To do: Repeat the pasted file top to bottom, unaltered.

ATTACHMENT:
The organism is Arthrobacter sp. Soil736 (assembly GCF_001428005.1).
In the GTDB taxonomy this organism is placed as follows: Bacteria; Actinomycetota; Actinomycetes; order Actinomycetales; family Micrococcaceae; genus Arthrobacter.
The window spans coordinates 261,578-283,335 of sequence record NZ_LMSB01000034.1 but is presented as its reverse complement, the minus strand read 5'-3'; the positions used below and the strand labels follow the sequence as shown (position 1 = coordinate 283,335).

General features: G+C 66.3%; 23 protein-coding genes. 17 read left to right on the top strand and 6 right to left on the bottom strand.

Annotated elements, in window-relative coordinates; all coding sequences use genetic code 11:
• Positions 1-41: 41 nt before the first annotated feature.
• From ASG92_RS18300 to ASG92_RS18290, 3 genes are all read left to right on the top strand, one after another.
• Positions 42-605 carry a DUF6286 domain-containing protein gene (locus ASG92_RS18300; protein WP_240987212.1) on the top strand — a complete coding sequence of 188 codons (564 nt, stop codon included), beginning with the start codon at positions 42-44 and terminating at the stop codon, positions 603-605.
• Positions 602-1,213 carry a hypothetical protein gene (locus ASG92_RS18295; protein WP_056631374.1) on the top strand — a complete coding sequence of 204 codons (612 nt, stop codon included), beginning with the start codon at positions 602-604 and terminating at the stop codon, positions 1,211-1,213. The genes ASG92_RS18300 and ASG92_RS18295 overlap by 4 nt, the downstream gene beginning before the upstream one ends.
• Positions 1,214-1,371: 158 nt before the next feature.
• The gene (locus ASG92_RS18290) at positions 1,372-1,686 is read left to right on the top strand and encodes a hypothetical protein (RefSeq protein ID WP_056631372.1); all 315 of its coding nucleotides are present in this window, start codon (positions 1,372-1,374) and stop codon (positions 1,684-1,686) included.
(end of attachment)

The organism is Arthrobacter sp. Soil736 (assembly GCF_001428005.1).
In the GTDB taxonomy this organism is placed as follows: Bacteria; Actinomycetota; Actinomycetes; order Actinomycetales; family Micrococcaceae; genus Arthrobacter.
The window spans coordinates 261,578-283,335 of sequence record NZ_LMSB01000034.1 but is presented as its reverse complement, the minus strand read 5'-3'; the positions used below and the strand labels follow the sequence as shown (position 1 = coordinate 283,335).

General features: G+C 66.3%; 23 protein-coding genes. 17 read left to right on the top strand and 6 right to left on the bottom strand.

Annotated elements, in window-relative coordinates; all coding sequences use genetic code 11:
• Positions 1-41: 41 nt before the first annotated feature.
• From ASG92_RS18300 to ASG92_RS18290, 3 genes are all read left to right on the top strand, one after another.
• Positions 42-605 carry a DUF6286 domain-containing protein gene (locus ASG92_RS18300; protein WP_240987212.1) on the top strand — a complete coding sequence of 188 codons (564 nt, stop codon included), beginning with the start codon at positions 42-44 and terminating at the stop codon, positions 603-605.
• Positions 602-1,213 carry a hypothetical protein gene (locus ASG92_RS18295; protein WP_056631374.1) on the top strand — a complete coding sequence of 204 codons (612 nt, stop codon included), beginning with the start codon at positions 602-604 and terminating at the stop codon, positions 1,211-1,213. The genes ASG92_RS18300 and ASG92_RS18295 overlap by 4 nt, the downstream gene beginning before the upstream one ends.
• Positions 1,214-1,371: 158 nt before the next feature.
• The gene (locus ASG92_RS18290) at positions 1,372-1,686 is read left to right on the top strand and encodes a hypothetical protein (RefSeq protein ID WP_056631372.1); all 315 of its coding nucleotides are present in this window, start codon (positions 1,372-1,374) and stop codon (positions 1,684-1,686) included.